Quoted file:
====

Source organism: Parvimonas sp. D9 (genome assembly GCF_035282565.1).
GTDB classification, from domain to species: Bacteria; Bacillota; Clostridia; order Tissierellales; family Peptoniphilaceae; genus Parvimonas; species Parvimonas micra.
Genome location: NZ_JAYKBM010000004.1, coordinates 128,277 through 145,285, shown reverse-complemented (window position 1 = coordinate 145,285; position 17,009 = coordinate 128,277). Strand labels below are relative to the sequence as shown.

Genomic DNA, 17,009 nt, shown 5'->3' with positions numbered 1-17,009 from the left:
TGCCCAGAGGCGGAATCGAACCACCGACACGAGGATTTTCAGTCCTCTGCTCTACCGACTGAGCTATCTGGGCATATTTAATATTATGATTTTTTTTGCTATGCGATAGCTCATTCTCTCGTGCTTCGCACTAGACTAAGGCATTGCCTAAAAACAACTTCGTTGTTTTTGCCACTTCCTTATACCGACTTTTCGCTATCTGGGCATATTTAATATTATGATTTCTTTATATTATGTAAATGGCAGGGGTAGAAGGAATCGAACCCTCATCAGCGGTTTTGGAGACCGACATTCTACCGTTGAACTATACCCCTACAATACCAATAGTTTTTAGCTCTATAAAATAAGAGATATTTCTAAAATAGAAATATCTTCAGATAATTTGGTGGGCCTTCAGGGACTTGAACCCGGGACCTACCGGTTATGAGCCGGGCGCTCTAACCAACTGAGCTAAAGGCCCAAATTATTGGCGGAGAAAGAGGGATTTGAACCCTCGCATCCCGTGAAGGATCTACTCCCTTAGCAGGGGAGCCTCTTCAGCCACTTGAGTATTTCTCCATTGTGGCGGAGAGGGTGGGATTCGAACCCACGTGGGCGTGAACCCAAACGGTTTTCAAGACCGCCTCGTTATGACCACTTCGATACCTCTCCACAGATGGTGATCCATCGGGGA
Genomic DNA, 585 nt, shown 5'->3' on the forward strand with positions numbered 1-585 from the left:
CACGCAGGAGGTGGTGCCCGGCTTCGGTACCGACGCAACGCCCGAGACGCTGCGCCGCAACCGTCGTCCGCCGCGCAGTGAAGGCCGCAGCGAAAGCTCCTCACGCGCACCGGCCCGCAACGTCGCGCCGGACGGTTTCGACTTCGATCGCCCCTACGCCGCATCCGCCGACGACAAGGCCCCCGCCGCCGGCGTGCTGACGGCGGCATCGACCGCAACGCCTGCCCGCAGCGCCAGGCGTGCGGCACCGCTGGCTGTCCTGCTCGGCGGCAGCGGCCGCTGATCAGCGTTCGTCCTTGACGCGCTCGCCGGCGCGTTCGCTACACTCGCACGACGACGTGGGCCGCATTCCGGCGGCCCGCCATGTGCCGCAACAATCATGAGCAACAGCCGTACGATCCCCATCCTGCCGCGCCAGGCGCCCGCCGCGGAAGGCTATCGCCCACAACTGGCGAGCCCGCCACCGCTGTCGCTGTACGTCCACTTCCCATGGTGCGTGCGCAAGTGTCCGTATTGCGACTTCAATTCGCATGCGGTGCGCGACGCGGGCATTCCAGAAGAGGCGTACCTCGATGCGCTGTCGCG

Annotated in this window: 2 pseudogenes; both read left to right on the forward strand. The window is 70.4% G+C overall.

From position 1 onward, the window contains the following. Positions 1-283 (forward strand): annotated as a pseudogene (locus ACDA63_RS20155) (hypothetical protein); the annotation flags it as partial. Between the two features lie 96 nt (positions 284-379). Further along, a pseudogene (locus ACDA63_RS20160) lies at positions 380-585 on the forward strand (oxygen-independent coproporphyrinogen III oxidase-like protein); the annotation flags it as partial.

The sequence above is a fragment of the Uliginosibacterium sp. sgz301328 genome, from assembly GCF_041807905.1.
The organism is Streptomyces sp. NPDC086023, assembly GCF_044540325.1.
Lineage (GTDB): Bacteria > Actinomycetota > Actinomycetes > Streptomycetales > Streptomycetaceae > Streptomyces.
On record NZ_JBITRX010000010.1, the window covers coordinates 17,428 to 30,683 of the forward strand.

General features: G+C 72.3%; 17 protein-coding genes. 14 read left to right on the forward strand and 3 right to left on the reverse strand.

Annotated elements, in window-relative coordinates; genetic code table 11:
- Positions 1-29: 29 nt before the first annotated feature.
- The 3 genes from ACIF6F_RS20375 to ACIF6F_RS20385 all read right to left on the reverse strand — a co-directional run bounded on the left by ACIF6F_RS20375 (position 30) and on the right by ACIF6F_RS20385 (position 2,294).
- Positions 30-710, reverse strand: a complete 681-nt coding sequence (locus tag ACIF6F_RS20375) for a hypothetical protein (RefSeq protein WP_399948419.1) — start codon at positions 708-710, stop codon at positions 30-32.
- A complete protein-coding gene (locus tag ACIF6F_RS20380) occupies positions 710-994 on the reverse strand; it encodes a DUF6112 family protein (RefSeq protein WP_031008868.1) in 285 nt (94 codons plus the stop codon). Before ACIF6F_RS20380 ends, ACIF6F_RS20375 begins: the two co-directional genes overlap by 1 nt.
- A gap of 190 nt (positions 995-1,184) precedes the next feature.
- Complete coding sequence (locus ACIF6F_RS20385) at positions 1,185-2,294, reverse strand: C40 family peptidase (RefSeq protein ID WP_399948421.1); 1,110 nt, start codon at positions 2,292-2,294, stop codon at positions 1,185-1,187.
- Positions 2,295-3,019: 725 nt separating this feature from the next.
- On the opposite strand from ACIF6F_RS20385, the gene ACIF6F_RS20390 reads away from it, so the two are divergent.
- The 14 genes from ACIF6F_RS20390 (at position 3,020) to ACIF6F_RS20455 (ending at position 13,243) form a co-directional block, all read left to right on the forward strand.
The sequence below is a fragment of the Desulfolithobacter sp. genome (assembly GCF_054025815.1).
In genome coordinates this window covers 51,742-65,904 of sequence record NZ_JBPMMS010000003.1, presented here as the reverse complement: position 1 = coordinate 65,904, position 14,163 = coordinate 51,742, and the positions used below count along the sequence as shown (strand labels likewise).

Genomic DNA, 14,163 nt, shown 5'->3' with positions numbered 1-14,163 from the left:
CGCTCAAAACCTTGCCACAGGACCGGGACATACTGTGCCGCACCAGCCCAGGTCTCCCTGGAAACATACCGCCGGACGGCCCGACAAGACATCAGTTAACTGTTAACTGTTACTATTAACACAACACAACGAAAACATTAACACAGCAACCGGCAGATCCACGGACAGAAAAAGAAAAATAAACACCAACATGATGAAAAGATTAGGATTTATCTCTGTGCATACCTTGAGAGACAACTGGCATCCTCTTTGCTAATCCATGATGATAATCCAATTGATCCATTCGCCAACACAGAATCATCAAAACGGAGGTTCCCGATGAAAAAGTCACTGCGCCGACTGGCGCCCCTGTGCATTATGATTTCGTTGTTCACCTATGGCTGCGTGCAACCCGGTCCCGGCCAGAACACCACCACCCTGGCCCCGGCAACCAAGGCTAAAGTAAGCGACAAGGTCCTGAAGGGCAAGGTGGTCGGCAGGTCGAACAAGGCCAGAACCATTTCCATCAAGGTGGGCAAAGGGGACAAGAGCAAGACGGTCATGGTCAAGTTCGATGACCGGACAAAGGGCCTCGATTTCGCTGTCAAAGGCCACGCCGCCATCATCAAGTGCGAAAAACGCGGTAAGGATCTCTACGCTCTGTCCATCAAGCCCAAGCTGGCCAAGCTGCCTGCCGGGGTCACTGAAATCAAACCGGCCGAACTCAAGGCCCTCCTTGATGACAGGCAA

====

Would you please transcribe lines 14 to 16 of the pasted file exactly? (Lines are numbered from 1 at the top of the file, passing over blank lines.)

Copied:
General features: G+C 72.3%; 17 protein-coding genes. 14 read left to right on the forward strand and 3 right to left on the reverse strand.

Annotated elements, in window-relative coordinates; genetic code table 11:
- Positions 1-29: 29 nt before the first annotated feature.